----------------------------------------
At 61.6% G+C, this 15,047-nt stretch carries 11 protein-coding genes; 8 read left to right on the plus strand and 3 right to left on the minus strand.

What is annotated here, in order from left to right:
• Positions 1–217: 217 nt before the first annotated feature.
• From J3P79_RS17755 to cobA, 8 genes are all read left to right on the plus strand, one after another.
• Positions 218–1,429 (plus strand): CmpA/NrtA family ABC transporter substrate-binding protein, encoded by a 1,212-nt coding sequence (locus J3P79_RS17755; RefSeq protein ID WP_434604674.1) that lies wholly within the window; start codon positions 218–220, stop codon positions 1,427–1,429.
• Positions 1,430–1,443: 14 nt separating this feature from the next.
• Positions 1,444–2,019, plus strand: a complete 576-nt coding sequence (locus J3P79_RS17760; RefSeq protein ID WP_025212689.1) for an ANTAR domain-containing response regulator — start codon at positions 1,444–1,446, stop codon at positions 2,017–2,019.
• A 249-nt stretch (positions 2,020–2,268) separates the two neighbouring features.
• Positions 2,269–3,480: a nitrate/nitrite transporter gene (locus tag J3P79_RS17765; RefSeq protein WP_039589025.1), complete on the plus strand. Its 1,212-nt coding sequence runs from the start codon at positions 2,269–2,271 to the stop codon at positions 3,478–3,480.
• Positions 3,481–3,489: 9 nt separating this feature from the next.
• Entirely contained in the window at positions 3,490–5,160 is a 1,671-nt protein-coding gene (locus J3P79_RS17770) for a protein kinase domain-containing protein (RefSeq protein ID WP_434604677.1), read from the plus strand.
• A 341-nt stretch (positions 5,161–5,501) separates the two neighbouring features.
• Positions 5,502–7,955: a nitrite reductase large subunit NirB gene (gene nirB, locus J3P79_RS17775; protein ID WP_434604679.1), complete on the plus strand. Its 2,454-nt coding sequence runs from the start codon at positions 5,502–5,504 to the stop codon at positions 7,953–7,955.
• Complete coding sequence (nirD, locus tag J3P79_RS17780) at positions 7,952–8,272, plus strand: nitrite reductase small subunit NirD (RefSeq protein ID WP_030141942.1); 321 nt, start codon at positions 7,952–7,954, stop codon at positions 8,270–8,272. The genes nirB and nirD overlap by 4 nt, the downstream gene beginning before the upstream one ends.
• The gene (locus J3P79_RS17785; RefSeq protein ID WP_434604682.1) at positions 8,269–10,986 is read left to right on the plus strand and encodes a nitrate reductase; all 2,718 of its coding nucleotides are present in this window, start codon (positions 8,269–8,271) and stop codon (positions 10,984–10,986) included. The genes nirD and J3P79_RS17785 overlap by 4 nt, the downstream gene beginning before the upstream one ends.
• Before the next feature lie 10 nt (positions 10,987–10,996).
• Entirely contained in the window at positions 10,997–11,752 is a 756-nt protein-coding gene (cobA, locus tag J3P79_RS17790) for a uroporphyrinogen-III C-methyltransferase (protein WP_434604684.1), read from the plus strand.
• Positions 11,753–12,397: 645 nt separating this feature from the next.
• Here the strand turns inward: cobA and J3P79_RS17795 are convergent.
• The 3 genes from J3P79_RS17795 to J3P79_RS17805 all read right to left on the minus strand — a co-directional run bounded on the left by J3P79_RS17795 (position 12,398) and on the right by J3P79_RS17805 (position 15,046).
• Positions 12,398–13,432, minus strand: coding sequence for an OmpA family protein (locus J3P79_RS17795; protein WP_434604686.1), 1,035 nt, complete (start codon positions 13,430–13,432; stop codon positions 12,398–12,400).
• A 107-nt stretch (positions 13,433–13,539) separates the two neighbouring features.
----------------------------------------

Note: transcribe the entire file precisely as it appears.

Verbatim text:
At 61.6% G+C, this 15,047-nt stretch carries 11 protein-coding genes; 8 read left to right on the plus strand and 3 right to left on the minus strand.

What is annotated here, in order from left to right:
• Positions 1–217: 217 nt before the first annotated feature.
• From J3P79_RS17755 to cobA, 8 genes are all read left to right on the plus strand, one after another.
• Positions 218–1,429 (plus strand): CmpA/NrtA family ABC transporter substrate-binding protein, encoded by a 1,212-nt coding sequence (locus J3P79_RS17755; RefSeq protein ID WP_434604674.1) that lies wholly within the window; start codon positions 218–220, stop codon positions 1,427–1,429.
• Positions 1,430–1,443: 14 nt separating this feature from the next.
• Positions 1,444–2,019, plus strand: a complete 576-nt coding sequence (locus J3P79_RS17760; RefSeq protein ID WP_025212689.1) for an ANTAR domain-containing response regulator — start codon at positions 1,444–1,446, stop codon at positions 2,017–2,019.
• A 249-nt stretch (positions 2,020–2,268) separates the two neighbouring features.
• Positions 2,269–3,480: a nitrate/nitrite transporter gene (locus tag J3P79_RS17765; RefSeq protein WP_039589025.1), complete on the plus strand. Its 1,212-nt coding sequence runs from the start codon at positions 2,269–2,271 to the stop codon at positions 3,478–3,480.
• Positions 3,481–3,489: 9 nt separating this feature from the next.
• Entirely contained in the window at positions 3,490–5,160 is a 1,671-nt protein-coding gene (locus J3P79_RS17770) for a protein kinase domain-containing protein (RefSeq protein ID WP_434604677.1), read from the plus strand.
• A 341-nt stretch (positions 5,161–5,501) separates the two neighbouring features.
• Positions 5,502–7,955: a nitrite reductase large subunit NirB gene (gene nirB, locus J3P79_RS17775; protein ID WP_434604679.1), complete on the plus strand. Its 2,454-nt coding sequence runs from the start codon at positions 5,502–5,504 to the stop codon at positions 7,953–7,955.
• Complete coding sequence (nirD, locus tag J3P79_RS17780) at positions 7,952–8,272, plus strand: nitrite reductase small subunit NirD (RefSeq protein ID WP_030141942.1); 321 nt, start codon at positions 7,952–7,954, stop codon at positions 8,270–8,272. The genes nirB and nirD overlap by 4 nt, the downstream gene beginning before the upstream one ends.
• The gene (locus J3P79_RS17785; RefSeq protein ID WP_434604682.1) at positions 8,269–10,986 is read left to right on the plus strand and encodes a nitrate reductase; all 2,718 of its coding nucleotides are present in this window, start codon (positions 8,269–8,271) and stop codon (positions 10,984–10,986) included. The genes nirD and J3P79_RS17785 overlap by 4 nt, the downstream gene beginning before the upstream one ends.
• Before the next feature lie 10 nt (positions 10,987–10,996).
• Entirely contained in the window at positions 10,997–11,752 is a 756-nt protein-coding gene (cobA, locus tag J3P79_RS17790) for a uroporphyrinogen-III C-methyltransferase (protein WP_434604684.1), read from the plus strand.
• Positions 11,753–12,397: 645 nt separating this feature from the next.
• Here the strand turns inward: cobA and J3P79_RS17795 are convergent.
• The 3 genes from J3P79_RS17795 to J3P79_RS17805 all read right to left on the minus strand — a co-directional run bounded on the left by J3P79_RS17795 (position 12,398) and on the right by J3P79_RS17805 (position 15,046).
• Positions 12,398–13,432, minus strand: coding sequence for an OmpA family protein (locus J3P79_RS17795; protein WP_434604686.1), 1,035 nt, complete (start codon positions 13,430–13,432; stop codon positions 12,398–12,400).
• A 107-nt stretch (positions 13,433–13,539) separates the two neighbouring features.